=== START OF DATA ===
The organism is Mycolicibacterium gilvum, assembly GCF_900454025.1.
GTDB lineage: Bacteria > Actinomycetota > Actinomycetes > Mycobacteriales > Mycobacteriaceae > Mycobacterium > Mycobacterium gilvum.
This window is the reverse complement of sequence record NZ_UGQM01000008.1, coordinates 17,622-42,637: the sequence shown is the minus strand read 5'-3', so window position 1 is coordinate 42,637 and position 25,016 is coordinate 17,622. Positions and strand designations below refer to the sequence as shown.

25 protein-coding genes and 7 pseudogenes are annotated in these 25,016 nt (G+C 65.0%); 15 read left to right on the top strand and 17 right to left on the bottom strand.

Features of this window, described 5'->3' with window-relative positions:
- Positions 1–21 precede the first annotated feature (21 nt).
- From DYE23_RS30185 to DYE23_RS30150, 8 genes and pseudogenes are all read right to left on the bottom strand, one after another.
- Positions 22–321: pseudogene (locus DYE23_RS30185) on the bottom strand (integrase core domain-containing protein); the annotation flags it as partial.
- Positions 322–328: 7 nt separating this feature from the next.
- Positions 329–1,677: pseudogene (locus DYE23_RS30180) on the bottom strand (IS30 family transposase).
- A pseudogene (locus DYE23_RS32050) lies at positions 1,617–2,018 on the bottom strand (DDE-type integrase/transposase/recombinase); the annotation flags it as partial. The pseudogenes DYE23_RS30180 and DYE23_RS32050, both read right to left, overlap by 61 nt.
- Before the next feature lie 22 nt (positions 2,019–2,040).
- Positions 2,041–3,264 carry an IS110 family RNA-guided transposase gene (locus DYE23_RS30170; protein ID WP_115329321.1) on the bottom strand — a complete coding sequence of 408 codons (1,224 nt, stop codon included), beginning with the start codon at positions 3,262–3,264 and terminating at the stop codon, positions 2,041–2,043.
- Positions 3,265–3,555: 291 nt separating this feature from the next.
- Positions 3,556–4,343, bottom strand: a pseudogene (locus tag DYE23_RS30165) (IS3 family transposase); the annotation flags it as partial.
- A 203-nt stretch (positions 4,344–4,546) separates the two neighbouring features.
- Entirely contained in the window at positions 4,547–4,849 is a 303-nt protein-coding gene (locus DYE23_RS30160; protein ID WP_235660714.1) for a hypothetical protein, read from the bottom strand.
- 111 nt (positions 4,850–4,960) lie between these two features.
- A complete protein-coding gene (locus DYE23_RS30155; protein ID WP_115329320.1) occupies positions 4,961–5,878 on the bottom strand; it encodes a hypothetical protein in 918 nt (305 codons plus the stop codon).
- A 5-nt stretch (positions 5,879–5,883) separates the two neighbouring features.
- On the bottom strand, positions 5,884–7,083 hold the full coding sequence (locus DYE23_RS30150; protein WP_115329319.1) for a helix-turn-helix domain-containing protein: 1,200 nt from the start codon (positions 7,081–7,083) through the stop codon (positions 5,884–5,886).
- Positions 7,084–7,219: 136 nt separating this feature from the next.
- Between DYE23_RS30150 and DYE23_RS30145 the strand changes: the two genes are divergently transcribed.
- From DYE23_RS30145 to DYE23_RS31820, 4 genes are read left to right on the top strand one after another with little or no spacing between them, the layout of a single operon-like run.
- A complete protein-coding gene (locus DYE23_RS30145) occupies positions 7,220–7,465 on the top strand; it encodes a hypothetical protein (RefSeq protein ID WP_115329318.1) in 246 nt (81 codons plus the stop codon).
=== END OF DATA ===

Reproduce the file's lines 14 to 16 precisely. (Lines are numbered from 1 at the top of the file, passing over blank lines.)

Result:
- Positions 3,265–3,555: 291 nt separating this feature from the next.
- Positions 3,556–4,343, bottom strand: a pseudogene (locus tag DYE23_RS30165) (IS3 family transposase); the annotation flags it as partial.
- A 203-nt stretch (positions 4,344–4,546) separates the two neighbouring features.